I have several books, such as my paperback copy of Mortal Engines, and my translation of Aristotle’s Nicomachean Ethics, where the spine never gets cracked simply because the grain of the paper lies the opposite way. The pages are floppier in the direction in which they have to bend to open, and so you don’t have to bend the spine to open the pages. ME and NE are probably my most read and most studied books, respectively, and their spines are perfect. There may be a practical reason why the majority of books are printed with the grain in the way that breaks the spine, but I’ve never heard it, so I don’t see why all books shouldn’t be printed this way.

Personally, I think the only explanation is a conspiracy by publishers to make us destroy the spines of our books, so we’re more likely to replace them, and less likely to buy tatty-looking second hand copies. In all seriousness, I did go to a talk recently which included a bloke from Penguin, who said that second hand books were the bane of his existence, and he wished people would all buy new copies from his company instead. I know I personally am less inclined to buy a second hand book if its spine is broken (although Huw may disagree with me), since I don’t want a book to have been loved, I want it to have been loved by me.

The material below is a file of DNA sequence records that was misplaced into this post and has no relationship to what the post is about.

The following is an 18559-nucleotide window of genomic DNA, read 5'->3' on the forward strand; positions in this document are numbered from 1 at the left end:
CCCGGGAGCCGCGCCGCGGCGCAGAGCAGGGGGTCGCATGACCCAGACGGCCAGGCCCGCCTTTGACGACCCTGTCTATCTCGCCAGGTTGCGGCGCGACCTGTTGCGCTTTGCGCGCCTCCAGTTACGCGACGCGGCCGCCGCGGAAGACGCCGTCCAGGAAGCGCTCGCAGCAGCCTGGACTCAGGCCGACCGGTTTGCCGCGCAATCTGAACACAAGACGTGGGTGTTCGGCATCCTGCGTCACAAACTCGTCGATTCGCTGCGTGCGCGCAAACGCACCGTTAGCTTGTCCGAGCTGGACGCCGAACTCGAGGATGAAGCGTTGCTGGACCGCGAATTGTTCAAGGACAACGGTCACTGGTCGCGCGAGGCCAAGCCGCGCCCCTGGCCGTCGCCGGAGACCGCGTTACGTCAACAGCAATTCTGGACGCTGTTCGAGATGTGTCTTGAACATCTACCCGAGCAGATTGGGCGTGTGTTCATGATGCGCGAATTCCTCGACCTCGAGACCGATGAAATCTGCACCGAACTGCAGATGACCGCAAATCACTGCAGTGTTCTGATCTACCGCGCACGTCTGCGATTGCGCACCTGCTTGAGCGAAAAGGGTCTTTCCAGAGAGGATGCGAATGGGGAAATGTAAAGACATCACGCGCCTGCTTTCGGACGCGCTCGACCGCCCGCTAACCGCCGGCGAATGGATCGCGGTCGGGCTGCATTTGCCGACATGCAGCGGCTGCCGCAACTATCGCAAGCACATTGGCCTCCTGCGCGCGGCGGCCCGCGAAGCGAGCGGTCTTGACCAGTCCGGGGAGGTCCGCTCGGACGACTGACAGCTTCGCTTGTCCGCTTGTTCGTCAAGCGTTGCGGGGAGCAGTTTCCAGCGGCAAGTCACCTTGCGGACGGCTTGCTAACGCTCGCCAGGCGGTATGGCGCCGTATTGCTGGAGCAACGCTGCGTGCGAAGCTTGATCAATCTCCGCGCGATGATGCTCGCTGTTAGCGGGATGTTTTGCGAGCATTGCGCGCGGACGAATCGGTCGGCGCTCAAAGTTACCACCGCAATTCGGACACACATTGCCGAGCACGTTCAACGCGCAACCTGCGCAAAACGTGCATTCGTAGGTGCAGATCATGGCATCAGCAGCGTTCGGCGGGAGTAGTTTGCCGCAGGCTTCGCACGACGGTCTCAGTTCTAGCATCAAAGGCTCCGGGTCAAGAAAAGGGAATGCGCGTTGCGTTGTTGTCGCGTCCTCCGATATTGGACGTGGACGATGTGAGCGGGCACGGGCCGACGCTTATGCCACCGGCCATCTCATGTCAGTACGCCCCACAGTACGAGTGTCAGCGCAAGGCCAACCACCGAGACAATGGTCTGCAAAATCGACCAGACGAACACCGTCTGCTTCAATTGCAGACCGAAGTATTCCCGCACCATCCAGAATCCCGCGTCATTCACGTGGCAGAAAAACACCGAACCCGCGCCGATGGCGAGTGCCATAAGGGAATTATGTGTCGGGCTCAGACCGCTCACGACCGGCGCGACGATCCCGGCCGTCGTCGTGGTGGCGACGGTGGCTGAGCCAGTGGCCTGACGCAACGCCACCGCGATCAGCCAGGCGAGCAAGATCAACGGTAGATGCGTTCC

Anyway, my point is, there’s really no reason for a spine of a book to be broken at all, no matter how hard you love it. It’s just that the grain of the pages goes the wrong way.

Edit: I talked to my dad, who used to be a printer, and he thinks it’s more an issue of paper type than paper grain.

My friends, you are outcasts, though you do not know it, and you have forfeited your place on earth. For there are two races - trees and man; and for each there is a different dispensation. Trees are silent, motionless, serene. They live and die, but do not know the taste of either life or death; to them a secret has been entrusted but not revealed. But the other tribe - the passionate, tragic, rootless tree - man? Alas! He is a creature whose highest privileges are a curse. In his mouth is ever the bitter-sweet taste of life and death, unknown to the trees. Without respite he is dragged by the two wild horses, memory and hope; and he is tormented by a secret that he can never tell. For every man worthy of the name is an initiate, but each one into different Mysteries.
Endymion Leer in Lud-in-the-Mist by Hope Mirrlees